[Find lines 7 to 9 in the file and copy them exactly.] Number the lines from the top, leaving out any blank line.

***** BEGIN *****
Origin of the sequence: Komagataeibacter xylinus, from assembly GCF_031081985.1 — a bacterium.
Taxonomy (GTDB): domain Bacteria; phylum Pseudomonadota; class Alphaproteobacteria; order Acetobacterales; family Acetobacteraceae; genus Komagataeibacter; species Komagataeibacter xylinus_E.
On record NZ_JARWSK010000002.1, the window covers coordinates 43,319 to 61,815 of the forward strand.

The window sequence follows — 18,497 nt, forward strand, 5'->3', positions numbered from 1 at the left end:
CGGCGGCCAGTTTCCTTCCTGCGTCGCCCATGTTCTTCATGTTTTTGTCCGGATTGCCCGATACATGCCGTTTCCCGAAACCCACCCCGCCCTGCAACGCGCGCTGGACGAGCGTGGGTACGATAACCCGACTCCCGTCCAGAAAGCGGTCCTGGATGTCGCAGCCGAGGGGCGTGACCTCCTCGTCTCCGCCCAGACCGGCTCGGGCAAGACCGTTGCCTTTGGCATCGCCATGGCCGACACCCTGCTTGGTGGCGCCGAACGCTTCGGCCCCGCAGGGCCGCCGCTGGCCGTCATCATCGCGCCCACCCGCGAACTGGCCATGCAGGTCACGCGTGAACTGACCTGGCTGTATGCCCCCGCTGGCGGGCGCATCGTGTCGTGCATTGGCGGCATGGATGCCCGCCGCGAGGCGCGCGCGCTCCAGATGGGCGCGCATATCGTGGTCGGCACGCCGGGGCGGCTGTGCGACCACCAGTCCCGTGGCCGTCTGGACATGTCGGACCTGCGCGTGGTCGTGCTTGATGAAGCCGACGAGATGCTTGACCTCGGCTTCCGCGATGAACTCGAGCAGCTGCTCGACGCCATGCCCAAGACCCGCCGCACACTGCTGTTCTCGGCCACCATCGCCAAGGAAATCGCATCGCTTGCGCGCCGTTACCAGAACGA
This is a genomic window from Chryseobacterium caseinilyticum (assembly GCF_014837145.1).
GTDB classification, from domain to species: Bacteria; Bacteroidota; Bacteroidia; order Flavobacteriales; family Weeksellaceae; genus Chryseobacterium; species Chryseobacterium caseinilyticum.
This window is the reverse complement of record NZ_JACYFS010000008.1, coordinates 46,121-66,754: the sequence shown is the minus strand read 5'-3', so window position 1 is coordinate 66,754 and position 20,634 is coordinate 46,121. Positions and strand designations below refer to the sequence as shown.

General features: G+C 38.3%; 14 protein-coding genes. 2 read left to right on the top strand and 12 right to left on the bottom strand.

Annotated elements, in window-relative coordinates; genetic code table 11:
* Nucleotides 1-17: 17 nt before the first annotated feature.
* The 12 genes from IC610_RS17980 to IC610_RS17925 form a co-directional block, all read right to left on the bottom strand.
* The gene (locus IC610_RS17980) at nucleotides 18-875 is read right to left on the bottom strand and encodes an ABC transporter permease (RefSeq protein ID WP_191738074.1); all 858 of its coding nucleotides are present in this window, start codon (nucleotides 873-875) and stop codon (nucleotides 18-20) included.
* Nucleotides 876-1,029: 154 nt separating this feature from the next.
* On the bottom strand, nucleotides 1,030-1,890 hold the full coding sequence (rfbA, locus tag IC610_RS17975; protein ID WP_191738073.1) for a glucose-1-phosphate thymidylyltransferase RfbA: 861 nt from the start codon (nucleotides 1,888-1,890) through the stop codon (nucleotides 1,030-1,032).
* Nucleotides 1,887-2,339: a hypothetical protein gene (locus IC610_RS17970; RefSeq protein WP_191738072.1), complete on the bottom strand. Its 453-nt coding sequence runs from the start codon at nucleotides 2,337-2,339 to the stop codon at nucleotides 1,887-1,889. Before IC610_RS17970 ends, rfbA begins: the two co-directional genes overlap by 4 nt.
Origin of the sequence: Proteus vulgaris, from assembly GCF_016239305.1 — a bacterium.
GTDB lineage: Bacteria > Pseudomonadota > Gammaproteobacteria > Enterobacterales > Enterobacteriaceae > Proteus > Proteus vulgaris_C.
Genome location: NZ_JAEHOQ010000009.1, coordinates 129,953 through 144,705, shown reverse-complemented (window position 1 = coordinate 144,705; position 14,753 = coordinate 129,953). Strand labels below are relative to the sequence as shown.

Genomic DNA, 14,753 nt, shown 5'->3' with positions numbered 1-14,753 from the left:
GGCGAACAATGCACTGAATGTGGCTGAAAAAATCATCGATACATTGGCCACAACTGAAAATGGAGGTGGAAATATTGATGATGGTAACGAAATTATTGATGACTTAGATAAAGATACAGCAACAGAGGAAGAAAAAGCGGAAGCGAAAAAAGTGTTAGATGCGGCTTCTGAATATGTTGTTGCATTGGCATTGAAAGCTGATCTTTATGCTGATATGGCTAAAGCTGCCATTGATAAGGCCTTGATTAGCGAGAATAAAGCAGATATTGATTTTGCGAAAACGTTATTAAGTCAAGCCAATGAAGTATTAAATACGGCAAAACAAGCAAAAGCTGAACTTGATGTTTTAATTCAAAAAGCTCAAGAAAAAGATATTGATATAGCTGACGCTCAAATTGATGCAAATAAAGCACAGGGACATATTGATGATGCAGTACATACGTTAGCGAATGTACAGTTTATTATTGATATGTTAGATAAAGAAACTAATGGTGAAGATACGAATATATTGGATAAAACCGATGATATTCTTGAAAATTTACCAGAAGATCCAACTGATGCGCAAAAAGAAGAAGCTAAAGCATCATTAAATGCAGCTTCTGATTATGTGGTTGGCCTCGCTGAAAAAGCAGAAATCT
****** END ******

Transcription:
GTDB classification, from domain to species: Bacteria; Bacteroidota; Bacteroidia; order Flavobacteriales; family Weeksellaceae; genus Chryseobacterium; species Chryseobacterium caseinilyticum.
This window is the reverse complement of record NZ_JACYFS010000008.1, coordinates 46,121-66,754: the sequence shown is the minus strand read 5'-3', so window position 1 is coordinate 66,754 and position 20,634 is coordinate 46,121. Positions and strand designations below refer to the sequence as shown.

General features: G+C 38.3%; 14 protein-coding genes. 2 read left to right on the top strand and 12 right to left on the bottom strand.